The electricity sector is the most complex in its behavior as a gas consumer. It is a fact that the entry into operation of the marine pipeline caused Sistrangas consumption breaks at the Altamira and Tuxpan plants. However, patterns observed before April suggested a complementarity in the routes rather than gas substitution. In March, despite the fact that gas extractions from the Texas-Tuxpan pipeline reached 150 MMcf/d, electricity sector consumption on the Sistrangas surpassed 2019 levels by a similar volume.
June actually saw the most pronounced reduction in gas demand in the power sector. Gas demand from power plants was off 600 MMcf/d compared to June last year. The reduction in consumption at the Villa de Reyes, Saltillo, Salamanca, San Lorenzo, and Águila de Altamira power plants, along with the Iberdrola plants in Monterrey and Ramos is notable.
Power demand has been lower this year. In 2019, the maximum instantaneous demand on the National Interconnected System occurred just before the middle of the year, and reached 47,001 MW. This year peak demand was on August 27 and was 44,551 MW. Since March 25, the system run by CENACE has been consistently below observed demand in 2019.
It is somewhat intriguing that despite this effect that is clearly attributable to the Covid-19 pandemic, natural gas imports from the United States have been robust and growing. Some analysts have suggested the resilience of imports is explained by the industrial and electrical sectors. This idea has considerable merit, but it is missing a piece of the puzzle. Aggregate gas demand in Mexico is not trending upwards as we saw in recent years. If Mexico is importing more, it is because domestic production is falling. The gas Pemex offers to the market, particularly to the Sistrangas in the southeast, is under 600 MMcf/d. Prior to the quarantine period, Pemex managed to inject around 750 MMcf/d into the Cactus, Nuevo Pemex and La Venta processing plants.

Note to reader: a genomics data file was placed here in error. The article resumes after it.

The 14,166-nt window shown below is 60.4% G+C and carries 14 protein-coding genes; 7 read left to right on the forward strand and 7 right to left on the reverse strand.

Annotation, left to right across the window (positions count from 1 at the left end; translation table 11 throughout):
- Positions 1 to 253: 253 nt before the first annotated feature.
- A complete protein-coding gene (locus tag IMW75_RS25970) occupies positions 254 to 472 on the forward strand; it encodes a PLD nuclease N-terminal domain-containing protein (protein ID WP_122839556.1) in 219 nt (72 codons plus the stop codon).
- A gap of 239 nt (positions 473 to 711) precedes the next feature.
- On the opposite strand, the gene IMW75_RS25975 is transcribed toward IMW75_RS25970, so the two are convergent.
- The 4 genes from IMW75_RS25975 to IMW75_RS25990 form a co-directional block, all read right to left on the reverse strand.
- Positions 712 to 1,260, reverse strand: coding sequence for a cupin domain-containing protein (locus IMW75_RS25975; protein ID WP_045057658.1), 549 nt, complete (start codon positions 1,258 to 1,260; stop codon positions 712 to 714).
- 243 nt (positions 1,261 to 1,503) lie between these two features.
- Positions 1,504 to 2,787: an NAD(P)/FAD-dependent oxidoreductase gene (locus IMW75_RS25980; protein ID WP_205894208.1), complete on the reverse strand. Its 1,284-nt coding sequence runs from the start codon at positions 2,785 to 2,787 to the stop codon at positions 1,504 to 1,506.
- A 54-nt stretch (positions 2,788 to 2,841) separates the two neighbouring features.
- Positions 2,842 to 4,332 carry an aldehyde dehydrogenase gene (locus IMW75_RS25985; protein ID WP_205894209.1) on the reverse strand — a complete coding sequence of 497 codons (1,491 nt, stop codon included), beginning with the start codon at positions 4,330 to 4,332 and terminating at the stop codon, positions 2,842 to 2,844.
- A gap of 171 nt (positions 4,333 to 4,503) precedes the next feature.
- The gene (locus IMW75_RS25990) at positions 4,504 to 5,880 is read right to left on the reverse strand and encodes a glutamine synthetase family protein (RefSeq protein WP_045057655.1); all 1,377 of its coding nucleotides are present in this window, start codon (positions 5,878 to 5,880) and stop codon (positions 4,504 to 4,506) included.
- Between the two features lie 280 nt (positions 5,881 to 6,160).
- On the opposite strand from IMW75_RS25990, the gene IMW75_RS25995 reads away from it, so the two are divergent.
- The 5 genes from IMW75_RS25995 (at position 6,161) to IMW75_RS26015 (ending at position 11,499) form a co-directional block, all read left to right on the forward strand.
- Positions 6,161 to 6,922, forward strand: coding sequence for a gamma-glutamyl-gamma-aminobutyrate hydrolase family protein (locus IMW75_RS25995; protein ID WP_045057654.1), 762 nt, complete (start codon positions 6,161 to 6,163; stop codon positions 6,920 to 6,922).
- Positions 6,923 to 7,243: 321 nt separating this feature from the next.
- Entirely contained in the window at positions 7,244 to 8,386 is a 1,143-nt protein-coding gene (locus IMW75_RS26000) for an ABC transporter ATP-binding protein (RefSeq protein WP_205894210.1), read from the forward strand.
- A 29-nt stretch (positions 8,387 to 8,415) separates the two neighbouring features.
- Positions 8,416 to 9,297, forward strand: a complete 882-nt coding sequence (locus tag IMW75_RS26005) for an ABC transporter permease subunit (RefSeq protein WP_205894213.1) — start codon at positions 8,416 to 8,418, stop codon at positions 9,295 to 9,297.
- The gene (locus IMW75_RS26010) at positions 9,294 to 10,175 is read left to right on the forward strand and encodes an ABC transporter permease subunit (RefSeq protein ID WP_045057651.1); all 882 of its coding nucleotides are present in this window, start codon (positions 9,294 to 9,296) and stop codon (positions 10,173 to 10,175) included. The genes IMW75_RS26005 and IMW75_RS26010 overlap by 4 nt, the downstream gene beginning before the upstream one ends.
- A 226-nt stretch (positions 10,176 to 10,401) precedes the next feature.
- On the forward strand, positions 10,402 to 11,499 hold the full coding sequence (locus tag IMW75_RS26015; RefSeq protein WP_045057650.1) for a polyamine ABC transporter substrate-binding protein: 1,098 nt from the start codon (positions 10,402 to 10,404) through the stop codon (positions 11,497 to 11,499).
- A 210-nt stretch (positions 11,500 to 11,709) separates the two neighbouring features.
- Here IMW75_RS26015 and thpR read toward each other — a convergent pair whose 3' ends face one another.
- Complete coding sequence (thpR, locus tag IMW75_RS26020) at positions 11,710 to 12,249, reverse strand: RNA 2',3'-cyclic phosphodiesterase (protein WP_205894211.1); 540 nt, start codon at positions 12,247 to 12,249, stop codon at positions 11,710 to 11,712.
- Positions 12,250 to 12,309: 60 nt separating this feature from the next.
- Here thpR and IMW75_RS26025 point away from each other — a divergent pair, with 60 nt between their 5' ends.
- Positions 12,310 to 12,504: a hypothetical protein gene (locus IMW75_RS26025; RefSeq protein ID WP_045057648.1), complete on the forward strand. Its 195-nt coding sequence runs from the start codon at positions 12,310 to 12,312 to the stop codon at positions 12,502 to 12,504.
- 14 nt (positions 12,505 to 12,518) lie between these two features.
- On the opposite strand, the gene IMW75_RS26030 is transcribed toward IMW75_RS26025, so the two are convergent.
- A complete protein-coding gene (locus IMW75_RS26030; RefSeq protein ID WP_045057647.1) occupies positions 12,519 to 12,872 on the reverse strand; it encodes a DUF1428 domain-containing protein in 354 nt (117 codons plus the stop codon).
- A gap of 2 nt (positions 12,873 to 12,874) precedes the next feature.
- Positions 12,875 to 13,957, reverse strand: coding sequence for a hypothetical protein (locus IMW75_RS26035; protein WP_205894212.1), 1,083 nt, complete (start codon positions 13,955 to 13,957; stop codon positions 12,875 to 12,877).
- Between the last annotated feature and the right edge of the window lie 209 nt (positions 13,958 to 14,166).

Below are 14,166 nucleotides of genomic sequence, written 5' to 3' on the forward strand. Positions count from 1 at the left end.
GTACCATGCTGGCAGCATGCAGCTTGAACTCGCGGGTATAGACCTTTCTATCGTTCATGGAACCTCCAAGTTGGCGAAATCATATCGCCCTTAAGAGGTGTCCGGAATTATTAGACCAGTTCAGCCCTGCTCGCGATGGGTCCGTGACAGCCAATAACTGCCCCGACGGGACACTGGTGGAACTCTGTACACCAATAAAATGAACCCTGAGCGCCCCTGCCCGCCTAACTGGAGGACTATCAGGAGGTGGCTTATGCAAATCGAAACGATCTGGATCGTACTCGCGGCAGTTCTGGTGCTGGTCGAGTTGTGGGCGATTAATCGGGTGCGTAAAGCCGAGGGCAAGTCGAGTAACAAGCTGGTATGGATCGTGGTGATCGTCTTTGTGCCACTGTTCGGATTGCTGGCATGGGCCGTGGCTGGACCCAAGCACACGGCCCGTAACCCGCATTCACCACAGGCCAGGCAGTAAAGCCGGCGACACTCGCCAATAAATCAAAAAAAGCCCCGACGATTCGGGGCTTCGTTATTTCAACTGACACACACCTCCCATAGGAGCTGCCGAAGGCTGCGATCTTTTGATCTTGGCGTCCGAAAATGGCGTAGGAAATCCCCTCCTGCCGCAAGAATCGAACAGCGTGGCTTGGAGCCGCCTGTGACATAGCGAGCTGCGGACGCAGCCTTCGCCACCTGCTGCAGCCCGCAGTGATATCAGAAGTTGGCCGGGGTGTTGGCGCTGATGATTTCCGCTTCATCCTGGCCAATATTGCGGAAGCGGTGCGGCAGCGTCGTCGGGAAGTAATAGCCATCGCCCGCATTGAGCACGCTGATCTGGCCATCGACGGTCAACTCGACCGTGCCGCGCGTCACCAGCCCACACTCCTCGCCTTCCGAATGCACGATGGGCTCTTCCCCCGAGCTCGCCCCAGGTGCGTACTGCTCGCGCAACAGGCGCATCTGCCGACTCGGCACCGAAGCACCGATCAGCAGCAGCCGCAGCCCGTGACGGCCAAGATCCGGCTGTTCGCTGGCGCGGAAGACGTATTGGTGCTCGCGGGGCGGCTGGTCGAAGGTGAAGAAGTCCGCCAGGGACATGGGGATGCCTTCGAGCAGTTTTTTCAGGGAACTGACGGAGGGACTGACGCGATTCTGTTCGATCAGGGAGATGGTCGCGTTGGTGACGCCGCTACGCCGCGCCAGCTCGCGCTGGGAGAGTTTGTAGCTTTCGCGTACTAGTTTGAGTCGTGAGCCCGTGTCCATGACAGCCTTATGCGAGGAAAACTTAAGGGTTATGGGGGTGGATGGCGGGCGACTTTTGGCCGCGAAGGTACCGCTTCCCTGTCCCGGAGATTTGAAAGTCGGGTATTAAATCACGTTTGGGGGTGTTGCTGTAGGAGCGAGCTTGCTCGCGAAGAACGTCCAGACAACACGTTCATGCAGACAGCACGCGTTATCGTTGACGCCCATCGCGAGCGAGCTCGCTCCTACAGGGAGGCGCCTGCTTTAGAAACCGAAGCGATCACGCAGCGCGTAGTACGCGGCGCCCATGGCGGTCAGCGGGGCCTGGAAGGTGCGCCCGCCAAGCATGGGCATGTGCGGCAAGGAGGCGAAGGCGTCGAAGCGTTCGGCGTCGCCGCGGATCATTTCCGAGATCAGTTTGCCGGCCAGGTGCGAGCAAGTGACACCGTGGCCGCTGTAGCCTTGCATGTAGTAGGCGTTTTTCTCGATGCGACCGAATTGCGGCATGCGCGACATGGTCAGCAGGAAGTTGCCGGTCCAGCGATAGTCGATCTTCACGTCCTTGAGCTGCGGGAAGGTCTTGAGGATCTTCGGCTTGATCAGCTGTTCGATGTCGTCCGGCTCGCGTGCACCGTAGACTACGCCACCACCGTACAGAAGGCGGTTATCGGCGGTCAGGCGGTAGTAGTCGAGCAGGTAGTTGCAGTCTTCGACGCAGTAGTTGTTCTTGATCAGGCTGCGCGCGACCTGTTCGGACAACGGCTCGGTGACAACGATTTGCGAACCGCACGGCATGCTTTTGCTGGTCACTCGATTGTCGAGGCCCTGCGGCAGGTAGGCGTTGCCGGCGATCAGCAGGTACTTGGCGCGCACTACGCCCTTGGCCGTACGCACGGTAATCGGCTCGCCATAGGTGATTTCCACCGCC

Several observations can be drawn from the above data. The first and most relevant is that the concept of energy security in Mexico’s energy policy should not be seen in terms of “energy sovereignty.” Simply put, the flow of imports from Texas occurred without disruption despite a global pandemic. That’s energy security. North American suppliers honored their contracts and have every economic incentive to place gas in Mexico, just as buyers in Mexico have a need and incentive to buy cheap and reliable gas.
The second observation is that the electricity sector enjoyed better operations during the worst of the coronavirus due to a combination of events. Demand fell significantly, but congestion had already been resolved in a resounding manner. CENACE this year had “generation capacity unavailability” of 415 MW due to a lack of gas, whereas last year that figure exceeded 1,440 MW, which significantly limited reserve margins in the power system. Today the problems in the electricity supply are in the peninsulas, mainly Baja California. Here the new pipelines coming into operation doesn’t matter as Baja is a relatively isolated system from the rest of the large north-south trunk lines. This remains a pending issue in Mexican energy.
The third observation is that gas producers and intermediaries operating north of the Rio Grande can rest easy. Mexico’s fundamentals, even with the greatest economic decline in a century, are of such a nature that its imports grew even as national demand did not. Mexico will be the beneficiary of Texas gas for many years to come. Energy security in Mexico relies on this dynamic. The isolationist rhetoric of the current government will not change this, but it could very well mean that it is achieved without maximum efficiency.